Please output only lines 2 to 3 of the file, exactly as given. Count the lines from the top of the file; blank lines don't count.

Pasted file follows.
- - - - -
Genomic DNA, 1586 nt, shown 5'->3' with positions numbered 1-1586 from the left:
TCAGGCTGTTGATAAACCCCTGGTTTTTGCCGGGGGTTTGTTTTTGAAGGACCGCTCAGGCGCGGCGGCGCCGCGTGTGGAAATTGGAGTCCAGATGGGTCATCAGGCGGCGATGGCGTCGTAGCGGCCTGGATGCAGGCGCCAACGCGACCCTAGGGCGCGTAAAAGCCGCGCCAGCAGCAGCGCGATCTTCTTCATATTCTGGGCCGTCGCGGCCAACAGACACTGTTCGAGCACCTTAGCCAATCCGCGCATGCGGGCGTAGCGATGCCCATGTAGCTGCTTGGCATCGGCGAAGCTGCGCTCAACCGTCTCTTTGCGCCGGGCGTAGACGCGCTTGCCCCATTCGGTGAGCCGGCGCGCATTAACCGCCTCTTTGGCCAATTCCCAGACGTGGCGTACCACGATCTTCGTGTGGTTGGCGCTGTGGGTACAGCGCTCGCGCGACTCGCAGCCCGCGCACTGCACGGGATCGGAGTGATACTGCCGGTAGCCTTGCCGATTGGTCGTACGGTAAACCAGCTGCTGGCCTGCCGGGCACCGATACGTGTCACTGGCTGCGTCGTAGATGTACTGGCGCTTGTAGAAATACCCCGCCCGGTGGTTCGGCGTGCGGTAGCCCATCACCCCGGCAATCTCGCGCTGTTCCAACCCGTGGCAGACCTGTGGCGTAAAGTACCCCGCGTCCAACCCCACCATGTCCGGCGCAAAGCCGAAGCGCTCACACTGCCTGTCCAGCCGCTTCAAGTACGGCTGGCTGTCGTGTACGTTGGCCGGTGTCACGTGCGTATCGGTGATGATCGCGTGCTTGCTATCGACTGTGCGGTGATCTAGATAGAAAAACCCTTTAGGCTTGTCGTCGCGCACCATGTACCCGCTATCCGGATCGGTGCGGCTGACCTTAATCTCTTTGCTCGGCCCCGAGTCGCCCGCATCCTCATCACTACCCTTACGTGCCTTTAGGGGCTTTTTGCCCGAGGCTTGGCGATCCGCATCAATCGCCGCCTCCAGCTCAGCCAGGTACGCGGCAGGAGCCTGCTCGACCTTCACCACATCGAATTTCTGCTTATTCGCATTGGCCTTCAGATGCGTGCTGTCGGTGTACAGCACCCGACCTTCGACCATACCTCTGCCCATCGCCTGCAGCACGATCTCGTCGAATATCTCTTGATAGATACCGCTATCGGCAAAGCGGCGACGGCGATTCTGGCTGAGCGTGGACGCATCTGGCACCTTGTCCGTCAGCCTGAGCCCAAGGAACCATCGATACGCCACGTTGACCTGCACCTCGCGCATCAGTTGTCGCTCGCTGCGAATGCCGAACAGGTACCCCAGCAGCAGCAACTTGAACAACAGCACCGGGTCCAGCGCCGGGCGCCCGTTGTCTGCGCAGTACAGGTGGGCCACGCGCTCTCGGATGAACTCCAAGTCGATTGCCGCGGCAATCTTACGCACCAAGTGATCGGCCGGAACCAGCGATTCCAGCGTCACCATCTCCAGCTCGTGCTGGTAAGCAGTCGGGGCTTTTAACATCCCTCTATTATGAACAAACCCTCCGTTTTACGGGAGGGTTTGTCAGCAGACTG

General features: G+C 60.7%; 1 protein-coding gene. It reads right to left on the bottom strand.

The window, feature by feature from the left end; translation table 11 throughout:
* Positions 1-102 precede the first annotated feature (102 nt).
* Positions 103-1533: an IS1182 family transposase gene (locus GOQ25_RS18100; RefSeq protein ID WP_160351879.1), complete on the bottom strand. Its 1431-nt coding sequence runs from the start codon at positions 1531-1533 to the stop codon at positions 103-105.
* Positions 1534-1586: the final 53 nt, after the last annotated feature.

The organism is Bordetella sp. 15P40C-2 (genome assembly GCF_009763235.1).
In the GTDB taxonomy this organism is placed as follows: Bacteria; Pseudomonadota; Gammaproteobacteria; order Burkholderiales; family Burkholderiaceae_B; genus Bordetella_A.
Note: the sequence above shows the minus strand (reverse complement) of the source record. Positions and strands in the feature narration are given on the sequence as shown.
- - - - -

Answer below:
TCAGGCTGTTGATAAACCCCTGGTTTTTGCCGGGGGTTTGTTTTTGAAGGACCGCTCAGGCGCGGCGGCGCCGCGTGTGGAAATTGGAGTCCAGATGGGTCATCAGGCGGCGATGGCGTCGTAGCGGCCTGGATGCAGGCGCCAACGCGACCCTAGGGCGCGTAAAAGCCGCGCCAGCAGCAGCGCGATCTTCTTCATATTCTGGGCCGTCGCGGCCAACAGACACTGTTCGAGCACCTTAGCCAATCCGCGCATGCGGGCGTAGCGATGCCCATGTAGCTGCTTGGCATCGGCGAAGCTGCGCTCAACCGTCTCTTTGCGCCGGGCGTAGACGCGCTTGCCCCATTCGGTGAGCCGGCGCGCATTAACCGCCTCTTTGGCCAATTCCCAGACGTGGCGTACCACGATCTTCGTGTGGTTGGCGCTGTGGGTACAGCGCTCGCGCGACTCGCAGCCCGCGCACTGCACGGGATCGGAGTGATACTGCCGGTAGCCTTGCCGATTGGTCGTACGGTAAACCAGCTGCTGGCCTGCCGGGCACCGATACGTGTCACTGGCTGCGTCGTAGATGTACTGGCGCTTGTAGAAATACCCCGCCCGGTGGTTCGGCGTGCGGTAGCCCATCACCCCGGCAATCTCGCGCTGTTCCAACCCGTGGCAGACCTGTGGCGTAAAGTACCCCGCGTCCAACCCCACCATGTCCGGCGCAAAGCCGAAGCGCTCACACTGCCTGTCCAGCCGCTTCAAGTACGGCTGGCTGTCGTGTACGTTGGCCGGTGTCACGTGCGTATCGGTGATGATCGCGTGCTTGCTATCGACTGTGCGGTGATCTAGATAGAAAAACCCTTTAGGCTTGTCGTCGCGCACCATGTACCCGCTATCCGGATCGGTGCGGCTGACCTTAATCTCTTTGCTCGGCCCCGAGTCGCCCGCATCCTCATCACTACCCTTACGTGCCTTTAGGGGCTTTTTGCCCGAGGCTTGGCGATCCGCATCAATCGCCGCCTCCAGCTCAGCCAGGTACGCGGCAGGAGCCTGCTCGACCTTCACCACATCGAATTTCTGCTTATTCGCATTGGCCTTCAGATGCGTGCTGTCGGTGTACAGCACCCGACCTTCGACCATACCTCTGCCCATCGCCTGCAGCACGATCTCGTCGAATATCTCTTGATAGATACCGCTATCGGCAAAGCGGCGACGGCGATTCTGGCTGAGCGTGGACGCATCTGGCACCTTGTCCGTCAGCCTGAGCCCAAGGAACCATCGATACGCCACGTTGACCTGCACCTCGCGCATCAGTTGTCGCTCGCTGCGAATGCCGAACAGGTACCCCAGCAGCAGCAACTTGAACAACAGCACCGGGTCCAGCGCCGGGCGCCCGTTGTCTGCGCAGTACAGGTGGGCCACGCGCTCTCGGATGAACTCCAAGTCGATTGCCGCGGCAATCTTACGCACCAAGTGATCGGCCGGAACCAGCGATTCCAGCGTCACCATCTCCAGCTCGTGCTGGTAAGCAGTCGGGGCTTTTAACATCCCTCTATTATGAACAAACCCTCCGTTTTACGGGAGGGTTTGTCAGCAGACTG

General features: G+C 60.7%; 1 protein-coding gene. It reads right to left on the bottom strand.